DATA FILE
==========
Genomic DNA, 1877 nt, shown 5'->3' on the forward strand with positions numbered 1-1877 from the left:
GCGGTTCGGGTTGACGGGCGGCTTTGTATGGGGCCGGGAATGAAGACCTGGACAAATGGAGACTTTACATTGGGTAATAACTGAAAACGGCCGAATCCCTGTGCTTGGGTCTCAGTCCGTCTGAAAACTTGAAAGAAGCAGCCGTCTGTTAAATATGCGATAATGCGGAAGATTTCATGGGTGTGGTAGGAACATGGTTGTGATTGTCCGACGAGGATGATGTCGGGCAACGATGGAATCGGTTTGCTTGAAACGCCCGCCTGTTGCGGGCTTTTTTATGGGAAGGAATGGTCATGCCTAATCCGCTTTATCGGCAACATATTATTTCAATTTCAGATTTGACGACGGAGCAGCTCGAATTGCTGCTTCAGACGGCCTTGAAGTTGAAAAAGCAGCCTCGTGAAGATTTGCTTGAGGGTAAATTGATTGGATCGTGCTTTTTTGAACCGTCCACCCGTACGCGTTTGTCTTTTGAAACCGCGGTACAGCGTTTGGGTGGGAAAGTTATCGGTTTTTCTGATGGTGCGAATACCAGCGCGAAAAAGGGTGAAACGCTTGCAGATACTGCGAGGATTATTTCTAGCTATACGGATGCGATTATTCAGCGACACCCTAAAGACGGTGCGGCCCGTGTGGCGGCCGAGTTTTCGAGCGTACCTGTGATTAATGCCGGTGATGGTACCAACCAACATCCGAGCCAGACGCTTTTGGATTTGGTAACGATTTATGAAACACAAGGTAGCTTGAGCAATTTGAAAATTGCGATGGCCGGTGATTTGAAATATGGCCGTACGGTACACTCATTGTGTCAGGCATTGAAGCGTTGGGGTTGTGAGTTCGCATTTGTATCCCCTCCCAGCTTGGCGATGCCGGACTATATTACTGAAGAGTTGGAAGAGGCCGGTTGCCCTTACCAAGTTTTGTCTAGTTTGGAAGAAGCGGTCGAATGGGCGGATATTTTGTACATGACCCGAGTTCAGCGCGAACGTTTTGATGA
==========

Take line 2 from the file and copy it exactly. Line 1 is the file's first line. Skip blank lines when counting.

GCGGTTCGGGTTGACGGGCGGCTTTGTATGGGGCCGGGAATGAAGACCTGGACAAATGGAGACTTTACATTGGGTAATAACTGAAAACGGCCGAATCCCTGTGCTTGGGTCTCAGTCCGTCTGAAAACTTGAAAGAAGCAGCCGTCTGTTAAATATGCGATAATGCGGAAGATTTCATGGGTGTGGTAGGAACATGGTTGTGATTGTCCGACGAGGATGATGTCGGGCAACGATGGAATCGGTTTGCTTGAAACGCCCGCCTGTTGCGGGCTTTTTTATGGGAAGGAATGGTCATGCCTAATCCGCTTTATCGGCAACATATTATTTCAATTTCAGATTTGACGACGGAGCAGCTCGAATTGCTGCTTCAGACGGCCTTGAAGTTGAAAAAGCAGCCTCGTGAAGATTTGCTTGAGGGTAAATTGATTGGATCGTGCTTTTTTGAACCGTCCACCCGTACGCGTTTGTCTTTTGAAACCGCGGTACAGCGTTTGGGTGGGAAAGTTATCGGTTTTTCTGATGGTGCGAATACCAGCGCGAAAAAGGGTGAAACGCTTGCAGATACTGCGAGGATTATTTCTAGCTATACGGATGCGATTATTCAGCGACACCCTAAAGACGGTGCGGCCCGTGTGGCGGCCGAGTTTTCGAGCGTACCTGTGATTAATGCCGGTGATGGTACCAACCAACATCCGAGCCAGACGCTTTTGGATTTGGTAACGATTTATGAAACACAAGGTAGCTTGAGCAATTTGAAAATTGCGATGGCCGGTGATTTGAAATATGGCCGTACGGTACACTCATTGTGTCAGGCATTGAAGCGTTGGGGTTGTGAGTTCGCATTTGTATCCCCTCCCAGCTTGGCGATGCCGGACTATATTACTGAAGAGTTGGAAGAGGCCGGTTGCCCTTACCAAGTTTTGTCTAGTTTGGAAGAAGCGGTCGAATGGGCGGATATTTTGTACATGACCCGAGTTCAGCGCGAACGTTTTGATGA